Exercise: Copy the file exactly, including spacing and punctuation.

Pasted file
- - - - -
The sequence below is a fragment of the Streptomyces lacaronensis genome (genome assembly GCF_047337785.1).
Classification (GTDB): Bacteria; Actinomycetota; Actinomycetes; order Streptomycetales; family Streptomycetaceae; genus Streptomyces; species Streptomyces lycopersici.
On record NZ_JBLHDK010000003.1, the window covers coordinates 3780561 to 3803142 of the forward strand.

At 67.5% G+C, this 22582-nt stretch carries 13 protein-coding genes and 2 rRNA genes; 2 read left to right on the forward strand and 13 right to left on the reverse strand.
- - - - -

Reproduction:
The sequence below is a fragment of the Streptomyces lacaronensis genome (genome assembly GCF_047337785.1).
Classification (GTDB): Bacteria; Actinomycetota; Actinomycetes; order Streptomycetales; family Streptomycetaceae; genus Streptomyces; species Streptomyces lycopersici.
On record NZ_JBLHDK010000003.1, the window covers coordinates 3780561 to 3803142 of the forward strand.

At 67.5% G+C, this 22582-nt stretch carries 13 protein-coding genes and 2 rRNA genes; 2 read left to right on the forward strand and 13 right to left on the reverse strand.